For more than a century, Kolkata’s underground sewer system has been pumping untreated wastewater into more than 250 ponds on 12 000 hectares of land in the East Kolkata Wetlands.
Through sunlight and oxygen, human sewage is converted into plankton and then consumed by fish that are grown and sold in the local market. The pond water is then channelled to irrigation ditches and used to grow vegetables, such as carrots, radishes and onions.
The Government of India donated eight water bowsers to supply water to the people in drought affected areas. Donations were officially handed over to President Maithripala Sirisena at the Presidential Secretariat, today (21).
The High Commissioner of India to Sri Lanka, Taranjit Singh Sandhu symbolically handed over the relevant documents and keys of water bowsers to the President.
Presently, there are 16 districts directly affected by the water shortage due to the prevailing dry weather condition across the country.
By Manipadma Jena
This story is part of IPS coverage of World Water Day, observed on March 22.
NEW DELHI, Mar 21 2017 (IPS) - In Asia, it likely will not be straightforward water wars.
Prolonged water scarcity might lead to security situations that are more nuanced, giving rise to a complex set of cascading but unpredictable consequences, with communities and nations reacting in ways that we have not seen in the past because climate change will alter the reliability of current water management systems and infrastructure, say experts.
This publication is an attempt to capture some of the best practices and case studies from disaster management initiatives undertaken by different civil society organizations working in DRR in Odisha. It presents varied innovative strategies and processes adopted by national and international organizations which has led to encouraging results. The best practices have not been graded or assessed by any third party but have been acknowledged so by the implementing organizations themselves.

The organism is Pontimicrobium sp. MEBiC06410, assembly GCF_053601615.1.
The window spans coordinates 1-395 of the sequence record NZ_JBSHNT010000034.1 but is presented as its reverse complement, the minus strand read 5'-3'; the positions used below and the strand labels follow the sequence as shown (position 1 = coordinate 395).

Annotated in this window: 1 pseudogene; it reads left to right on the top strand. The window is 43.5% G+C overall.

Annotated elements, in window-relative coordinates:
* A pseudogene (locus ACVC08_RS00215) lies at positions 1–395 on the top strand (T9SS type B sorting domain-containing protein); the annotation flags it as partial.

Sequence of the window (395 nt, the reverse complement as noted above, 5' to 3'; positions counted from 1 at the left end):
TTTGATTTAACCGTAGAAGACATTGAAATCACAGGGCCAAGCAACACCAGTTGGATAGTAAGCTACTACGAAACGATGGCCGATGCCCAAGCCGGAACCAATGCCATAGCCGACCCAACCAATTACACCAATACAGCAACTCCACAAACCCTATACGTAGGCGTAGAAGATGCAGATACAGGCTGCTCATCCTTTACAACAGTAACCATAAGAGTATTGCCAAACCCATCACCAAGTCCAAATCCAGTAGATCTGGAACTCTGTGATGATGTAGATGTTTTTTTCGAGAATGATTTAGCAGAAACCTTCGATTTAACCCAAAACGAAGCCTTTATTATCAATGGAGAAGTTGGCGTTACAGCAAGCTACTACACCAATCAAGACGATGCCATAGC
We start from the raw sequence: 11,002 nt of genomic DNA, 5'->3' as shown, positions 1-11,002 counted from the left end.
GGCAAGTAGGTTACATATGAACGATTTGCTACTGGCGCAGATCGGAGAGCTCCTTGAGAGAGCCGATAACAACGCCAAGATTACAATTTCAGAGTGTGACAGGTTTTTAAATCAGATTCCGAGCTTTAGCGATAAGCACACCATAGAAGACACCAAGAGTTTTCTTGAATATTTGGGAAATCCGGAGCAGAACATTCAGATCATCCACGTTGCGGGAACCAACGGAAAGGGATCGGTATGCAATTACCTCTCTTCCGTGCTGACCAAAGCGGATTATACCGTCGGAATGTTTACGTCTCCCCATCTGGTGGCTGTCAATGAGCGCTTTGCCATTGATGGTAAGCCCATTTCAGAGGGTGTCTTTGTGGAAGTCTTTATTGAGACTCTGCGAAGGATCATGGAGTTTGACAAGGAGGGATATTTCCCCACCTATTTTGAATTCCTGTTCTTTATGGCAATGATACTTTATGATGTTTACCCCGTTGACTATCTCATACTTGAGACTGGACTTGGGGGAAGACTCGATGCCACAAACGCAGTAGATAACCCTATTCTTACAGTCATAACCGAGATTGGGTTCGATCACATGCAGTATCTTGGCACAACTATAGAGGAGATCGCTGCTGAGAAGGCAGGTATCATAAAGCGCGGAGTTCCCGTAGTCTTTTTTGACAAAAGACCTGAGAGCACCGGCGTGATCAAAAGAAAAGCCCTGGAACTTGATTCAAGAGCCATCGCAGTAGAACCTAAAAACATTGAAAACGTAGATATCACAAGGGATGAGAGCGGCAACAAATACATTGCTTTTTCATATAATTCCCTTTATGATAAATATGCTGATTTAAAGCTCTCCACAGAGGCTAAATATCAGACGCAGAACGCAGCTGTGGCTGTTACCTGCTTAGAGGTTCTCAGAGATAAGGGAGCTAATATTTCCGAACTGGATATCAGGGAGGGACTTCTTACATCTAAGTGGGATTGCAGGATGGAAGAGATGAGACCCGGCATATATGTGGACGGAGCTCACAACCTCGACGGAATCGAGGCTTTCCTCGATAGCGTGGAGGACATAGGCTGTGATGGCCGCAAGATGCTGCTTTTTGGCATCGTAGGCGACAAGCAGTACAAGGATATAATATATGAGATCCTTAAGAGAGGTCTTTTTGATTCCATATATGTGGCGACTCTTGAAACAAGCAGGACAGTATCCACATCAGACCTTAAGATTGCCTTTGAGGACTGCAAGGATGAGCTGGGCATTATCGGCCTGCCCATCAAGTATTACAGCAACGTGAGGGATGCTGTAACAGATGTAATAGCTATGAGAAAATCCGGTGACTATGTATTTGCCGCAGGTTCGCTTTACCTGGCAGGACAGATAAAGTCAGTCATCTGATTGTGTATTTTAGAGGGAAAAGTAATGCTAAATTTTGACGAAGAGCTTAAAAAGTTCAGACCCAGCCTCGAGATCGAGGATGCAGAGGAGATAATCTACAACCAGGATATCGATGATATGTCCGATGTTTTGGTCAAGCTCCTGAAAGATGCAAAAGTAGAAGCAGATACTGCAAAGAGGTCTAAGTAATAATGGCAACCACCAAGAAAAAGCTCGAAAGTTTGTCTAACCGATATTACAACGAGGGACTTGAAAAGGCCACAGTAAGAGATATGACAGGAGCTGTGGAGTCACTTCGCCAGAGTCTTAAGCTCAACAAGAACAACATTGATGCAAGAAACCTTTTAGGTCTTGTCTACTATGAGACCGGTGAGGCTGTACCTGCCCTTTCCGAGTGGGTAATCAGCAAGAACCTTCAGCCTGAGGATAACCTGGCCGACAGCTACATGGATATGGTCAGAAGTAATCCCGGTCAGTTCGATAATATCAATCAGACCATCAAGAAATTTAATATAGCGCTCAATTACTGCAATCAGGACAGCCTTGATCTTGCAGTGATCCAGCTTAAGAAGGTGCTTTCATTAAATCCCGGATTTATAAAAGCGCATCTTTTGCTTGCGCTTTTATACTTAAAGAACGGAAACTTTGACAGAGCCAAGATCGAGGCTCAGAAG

THIRUVANANTHAPURAM: Since a scorching summer and drought are imminent in Kerala, the government has asked all district collectors not to permit the construction of borewells in the state till May 31. The government asked the collectors to invoke the relevant sections of the Disaster Management Act to enforce the decision.
Sources said even though the permission of groundwater department and the concerned local body is mandatory to construct borewells, permission is not availed in many cases. Collectors have been told to strictly enforce rules in this case.
14 février 2017 – Le Bangladesh, la Côte d'Ivoire, l'Éthiopie, le Ghana, l'Inde, le Malawi, le Nigéria, la Tanzanie et l'Ouganda se sont engagés mardi à réduire de moitié la mortalité des femmes enceintes et des nouveaux nés dans les établissements de santé d'ici 2022 en rejoignant un réseau de santé créé avec l'appui de l'Organisation mondiale de la santé (OMS) et du Fonds des Nations Unies pour l'enfance (UNICEF).
New WHO and UNICEF-supported network to improve care for mothers and babies
Today, 9 countries – Bangladesh, Cote d’Ivoire, Ethiopia, Ghana, India, Malawi, Nigeria, Tanzania and Uganda – committed to halving preventable deaths of pregnant women and newborns in their health facilities within the next 5 years.
Through a new Network for Improving Quality of Care for Maternal, Newborn and Child Health, supported by WHO, UNICEF and other partners, the countries will work to improve the quality of care mothers and babies receive in their health facilities.
By Athar Parvaiz
GANGTOK, India, Feb 1 2017 (IPS) - Bina Sharma, a member of the Melli Dhara Gram Panchayat Unit in the southern part of India’s northeastern Himalayan state of Sikkim, is a relieved woman.